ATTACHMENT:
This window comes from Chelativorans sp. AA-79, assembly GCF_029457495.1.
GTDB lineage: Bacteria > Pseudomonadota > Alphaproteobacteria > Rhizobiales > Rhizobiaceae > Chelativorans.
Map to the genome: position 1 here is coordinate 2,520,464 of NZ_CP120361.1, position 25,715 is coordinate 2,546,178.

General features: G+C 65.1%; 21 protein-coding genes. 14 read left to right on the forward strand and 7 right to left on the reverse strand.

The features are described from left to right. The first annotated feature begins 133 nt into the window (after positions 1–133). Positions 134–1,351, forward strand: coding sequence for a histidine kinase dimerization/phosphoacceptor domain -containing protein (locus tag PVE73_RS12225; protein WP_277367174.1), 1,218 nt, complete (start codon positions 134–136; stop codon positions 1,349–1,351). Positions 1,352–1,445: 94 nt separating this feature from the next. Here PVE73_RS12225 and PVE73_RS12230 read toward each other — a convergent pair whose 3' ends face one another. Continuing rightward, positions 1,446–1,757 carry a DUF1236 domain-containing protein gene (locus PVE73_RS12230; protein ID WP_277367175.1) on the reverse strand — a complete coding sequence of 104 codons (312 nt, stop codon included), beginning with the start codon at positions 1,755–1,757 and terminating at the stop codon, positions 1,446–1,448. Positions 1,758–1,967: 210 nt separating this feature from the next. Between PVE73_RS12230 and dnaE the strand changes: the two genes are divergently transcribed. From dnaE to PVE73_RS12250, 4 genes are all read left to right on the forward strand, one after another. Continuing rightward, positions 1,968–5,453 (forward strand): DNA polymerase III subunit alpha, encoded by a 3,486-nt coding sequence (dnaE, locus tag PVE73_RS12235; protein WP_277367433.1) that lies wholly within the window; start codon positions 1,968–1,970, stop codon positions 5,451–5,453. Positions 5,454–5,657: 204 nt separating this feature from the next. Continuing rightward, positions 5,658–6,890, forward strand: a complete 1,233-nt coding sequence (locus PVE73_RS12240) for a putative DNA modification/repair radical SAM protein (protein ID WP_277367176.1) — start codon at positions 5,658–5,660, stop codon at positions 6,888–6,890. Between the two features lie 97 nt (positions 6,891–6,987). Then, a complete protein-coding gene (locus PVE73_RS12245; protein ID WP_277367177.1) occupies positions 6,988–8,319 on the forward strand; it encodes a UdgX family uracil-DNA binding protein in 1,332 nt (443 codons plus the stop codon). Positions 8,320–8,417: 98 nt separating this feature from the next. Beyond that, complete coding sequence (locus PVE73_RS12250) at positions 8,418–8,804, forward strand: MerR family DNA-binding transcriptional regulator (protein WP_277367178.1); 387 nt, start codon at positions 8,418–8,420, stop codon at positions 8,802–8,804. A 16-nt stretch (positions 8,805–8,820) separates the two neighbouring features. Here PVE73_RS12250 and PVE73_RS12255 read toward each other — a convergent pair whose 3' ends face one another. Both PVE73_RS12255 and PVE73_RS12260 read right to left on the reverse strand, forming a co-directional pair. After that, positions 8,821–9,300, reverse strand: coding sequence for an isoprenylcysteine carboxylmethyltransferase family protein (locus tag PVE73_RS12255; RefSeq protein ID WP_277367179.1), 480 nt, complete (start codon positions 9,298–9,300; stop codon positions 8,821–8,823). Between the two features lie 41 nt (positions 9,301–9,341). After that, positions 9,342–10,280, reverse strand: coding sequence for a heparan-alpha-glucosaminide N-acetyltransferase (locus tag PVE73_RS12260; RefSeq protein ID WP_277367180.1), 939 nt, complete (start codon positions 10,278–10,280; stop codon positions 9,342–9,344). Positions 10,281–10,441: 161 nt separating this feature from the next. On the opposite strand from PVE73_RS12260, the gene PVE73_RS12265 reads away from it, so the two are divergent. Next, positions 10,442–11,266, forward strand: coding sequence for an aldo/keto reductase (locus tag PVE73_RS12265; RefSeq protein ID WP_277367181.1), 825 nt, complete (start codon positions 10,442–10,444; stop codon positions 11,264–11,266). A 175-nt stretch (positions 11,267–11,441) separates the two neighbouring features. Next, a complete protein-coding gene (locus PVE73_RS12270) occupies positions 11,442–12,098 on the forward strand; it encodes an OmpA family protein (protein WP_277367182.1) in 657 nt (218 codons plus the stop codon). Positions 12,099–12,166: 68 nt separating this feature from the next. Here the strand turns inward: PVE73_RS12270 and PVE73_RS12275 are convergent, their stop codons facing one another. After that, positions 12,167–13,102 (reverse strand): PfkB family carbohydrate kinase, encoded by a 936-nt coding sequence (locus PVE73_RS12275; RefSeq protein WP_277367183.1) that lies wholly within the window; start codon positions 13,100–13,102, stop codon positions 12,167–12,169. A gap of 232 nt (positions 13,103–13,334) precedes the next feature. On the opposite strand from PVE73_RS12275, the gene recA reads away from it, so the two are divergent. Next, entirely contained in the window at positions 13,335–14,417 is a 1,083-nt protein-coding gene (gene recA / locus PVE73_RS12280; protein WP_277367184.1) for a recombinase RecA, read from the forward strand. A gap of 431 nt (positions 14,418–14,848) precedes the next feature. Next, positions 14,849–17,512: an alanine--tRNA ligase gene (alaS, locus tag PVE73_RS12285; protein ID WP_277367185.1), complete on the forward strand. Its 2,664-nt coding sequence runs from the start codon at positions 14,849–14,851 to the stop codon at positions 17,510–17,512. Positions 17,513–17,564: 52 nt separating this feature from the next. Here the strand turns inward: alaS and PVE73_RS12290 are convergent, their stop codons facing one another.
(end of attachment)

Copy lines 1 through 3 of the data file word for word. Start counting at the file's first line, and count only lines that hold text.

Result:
This window comes from Chelativorans sp. AA-79, assembly GCF_029457495.1.
GTDB lineage: Bacteria > Pseudomonadota > Alphaproteobacteria > Rhizobiales > Rhizobiaceae > Chelativorans.
Map to the genome: position 1 here is coordinate 2,520,464 of NZ_CP120361.1, position 25,715 is coordinate 2,546,178.